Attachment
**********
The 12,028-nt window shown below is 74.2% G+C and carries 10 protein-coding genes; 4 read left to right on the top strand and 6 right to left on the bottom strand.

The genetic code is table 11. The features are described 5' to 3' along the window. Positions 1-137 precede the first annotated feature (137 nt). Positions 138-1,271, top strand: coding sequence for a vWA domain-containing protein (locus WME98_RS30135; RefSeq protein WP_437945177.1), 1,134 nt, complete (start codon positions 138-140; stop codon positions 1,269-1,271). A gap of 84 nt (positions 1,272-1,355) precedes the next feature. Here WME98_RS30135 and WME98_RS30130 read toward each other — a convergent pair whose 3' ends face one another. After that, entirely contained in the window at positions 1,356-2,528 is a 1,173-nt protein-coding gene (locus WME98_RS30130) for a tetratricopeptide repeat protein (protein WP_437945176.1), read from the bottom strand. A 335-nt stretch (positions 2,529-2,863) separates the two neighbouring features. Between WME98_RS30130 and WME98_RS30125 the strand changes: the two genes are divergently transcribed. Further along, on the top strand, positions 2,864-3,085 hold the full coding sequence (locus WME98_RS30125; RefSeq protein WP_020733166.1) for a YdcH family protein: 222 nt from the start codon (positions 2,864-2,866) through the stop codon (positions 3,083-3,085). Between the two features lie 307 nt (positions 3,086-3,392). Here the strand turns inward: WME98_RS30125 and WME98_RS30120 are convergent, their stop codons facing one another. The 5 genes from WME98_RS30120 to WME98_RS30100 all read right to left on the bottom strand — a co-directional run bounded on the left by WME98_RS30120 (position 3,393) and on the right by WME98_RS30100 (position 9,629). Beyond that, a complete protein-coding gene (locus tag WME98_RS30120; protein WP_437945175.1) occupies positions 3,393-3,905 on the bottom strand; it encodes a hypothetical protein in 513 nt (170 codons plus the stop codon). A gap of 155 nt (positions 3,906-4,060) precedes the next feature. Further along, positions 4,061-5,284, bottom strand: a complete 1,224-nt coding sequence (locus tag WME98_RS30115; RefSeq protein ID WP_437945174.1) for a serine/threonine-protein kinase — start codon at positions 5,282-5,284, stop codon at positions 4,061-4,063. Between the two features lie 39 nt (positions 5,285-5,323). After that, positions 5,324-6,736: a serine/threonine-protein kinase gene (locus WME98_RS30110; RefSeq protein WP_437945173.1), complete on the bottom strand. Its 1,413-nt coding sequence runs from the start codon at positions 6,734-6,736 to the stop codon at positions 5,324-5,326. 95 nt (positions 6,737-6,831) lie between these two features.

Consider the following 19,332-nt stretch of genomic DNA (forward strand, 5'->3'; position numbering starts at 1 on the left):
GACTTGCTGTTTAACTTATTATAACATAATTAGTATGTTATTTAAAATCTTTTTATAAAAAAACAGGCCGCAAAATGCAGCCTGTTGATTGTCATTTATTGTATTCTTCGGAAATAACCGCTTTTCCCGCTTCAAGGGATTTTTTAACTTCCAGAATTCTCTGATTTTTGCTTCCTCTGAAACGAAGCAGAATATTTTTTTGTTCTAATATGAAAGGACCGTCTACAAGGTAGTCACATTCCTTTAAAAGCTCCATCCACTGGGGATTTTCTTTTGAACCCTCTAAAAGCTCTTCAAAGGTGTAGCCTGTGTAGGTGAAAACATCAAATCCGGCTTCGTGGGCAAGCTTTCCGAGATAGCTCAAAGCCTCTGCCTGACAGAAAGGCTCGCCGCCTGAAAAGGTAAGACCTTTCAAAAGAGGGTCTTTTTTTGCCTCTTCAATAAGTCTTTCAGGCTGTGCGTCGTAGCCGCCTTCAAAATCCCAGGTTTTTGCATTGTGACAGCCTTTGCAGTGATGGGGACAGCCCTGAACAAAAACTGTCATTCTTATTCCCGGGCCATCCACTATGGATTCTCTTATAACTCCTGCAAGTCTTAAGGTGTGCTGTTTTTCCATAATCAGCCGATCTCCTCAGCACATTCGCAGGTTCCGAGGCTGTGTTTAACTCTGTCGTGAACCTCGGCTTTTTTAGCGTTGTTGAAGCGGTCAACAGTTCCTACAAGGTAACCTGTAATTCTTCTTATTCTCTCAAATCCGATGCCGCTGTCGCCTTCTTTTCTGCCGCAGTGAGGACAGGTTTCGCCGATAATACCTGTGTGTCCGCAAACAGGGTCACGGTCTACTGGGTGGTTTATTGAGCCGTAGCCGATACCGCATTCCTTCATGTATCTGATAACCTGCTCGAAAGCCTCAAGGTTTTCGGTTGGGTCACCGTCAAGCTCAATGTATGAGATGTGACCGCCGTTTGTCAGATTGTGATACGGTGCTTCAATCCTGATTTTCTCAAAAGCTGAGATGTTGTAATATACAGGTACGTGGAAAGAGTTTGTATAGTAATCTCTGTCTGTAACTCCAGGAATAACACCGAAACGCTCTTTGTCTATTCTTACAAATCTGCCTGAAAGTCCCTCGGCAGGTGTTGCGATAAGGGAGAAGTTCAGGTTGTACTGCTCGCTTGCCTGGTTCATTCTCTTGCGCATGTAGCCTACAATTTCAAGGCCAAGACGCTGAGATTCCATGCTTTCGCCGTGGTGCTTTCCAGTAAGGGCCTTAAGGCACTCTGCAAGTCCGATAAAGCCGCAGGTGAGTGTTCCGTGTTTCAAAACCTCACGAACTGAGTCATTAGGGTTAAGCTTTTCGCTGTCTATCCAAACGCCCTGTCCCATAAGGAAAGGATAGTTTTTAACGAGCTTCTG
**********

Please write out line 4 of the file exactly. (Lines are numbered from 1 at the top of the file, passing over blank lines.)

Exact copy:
GACTTGCTGTTTAACTTATTATAACATAATTAGTATGTTATTTAAAATCTTTTTATAAAAAAACAGGCCGCAAAATGCAGCCTGTTGATTGTCATTTATTGTATTCTTCGGAAATAACCGCTTTTCCCGCTTCAAGGGATTTTTTAACTTCCAGAATTCTCTGATTTTTGCTTCCTCTGAAACGAAGCAGAATATTTTTTTGTTCTAATATGAAAGGACCGTCTACAAGGTAGTCACATTCCTTTAAAAGCTCCATCCACTGGGGATTTTCTTTTGAACCCTCTAAAAGCTCTTCAAAGGTGTAGCCTGTGTAGGTGAAAACATCAAATCCGGCTTCGTGGGCAAGCTTTCCGAGATAGCTCAAAGCCTCTGCCTGACAGAAAGGCTCGCCGCCTGAAAAGGTAAGACCTTTCAAAAGAGGGTCTTTTTTTGCCTCTTCAATAAGTCTTTCAGGCTGTGCGTCGTAGCCGCCTTCAAAATCCCAGGTTTTTGCATTGTGACAGCCTTTGCAGTGATGGGGACAGCCCTGAACAAAAACTGTCATTCTTATTCCCGGGCCATCCACTATGGATTCTCTTATAACTCCTGCAAGTCTTAAGGTGTGCTGTTTTTCCATAATCAGCCGATCTCCTCAGCACATTCGCAGGTTCCGAGGCTGTGTTTAACTCTGTCGTGAACCTCGGCTTTTTTAGCGTTGTTGAAGCGGTCAACAGTTCCTACAAGGTAACCTGTAATTCTTCTTATTCTCTCAAATCCGATGCCGCTGTCGCCTTCTTTTCTGCCGCAGTGAGGACAGGTTTCGCCGATAATACCTGTGTGTCCGCAAACAGGGTCACGGTCTACTGGGTGGTTTATTGAGCCGTAGCCGATACCGCATTCCTTCATGTATCTGATAACCTGCTCGAAAGCCTCAAGGTTTTCGGTTGGGTCACCGTCAAGCTCAATGTATGAGATGTGACCGCCGTTTGTCAGATTGTGATACGGTGCTTCAATCCTGATTTTCTCAAAAGCTGAGATGTTGTAATATACAGGTACGTGGAAAGAGTTTGTATAGTAATCTCTGTCTGTAACTCCAGGAATAACACCGAAACGCTCTTTGTCTATTCTTACAAATCTGCCTGAAAGTCCCTCGGCAGGTGTTGCGATAAGGGAGAAGTTCAGGTTGTACTGCTCGCTTGCCTGGTTCATTCTCTTGCGCATGTAGCCTACAATTTCAAGGCCAAGACGCTGAGATTCCATGCTTTCGCCGTGGTGCTTTCCAGTAAGGGCCTTAAGGCACTCTGCAAGTCCGATAAAGCCGCAGGTGAGTGTTCCGTGTTTCAAAACCTCACGAACTGAGTCATTAGGGTTAAGCTTTTCGCTGTCTATCCAAACGCCCTGTCCCATAAGGAAAGGATAGTTTTTAACGAGCTTCTG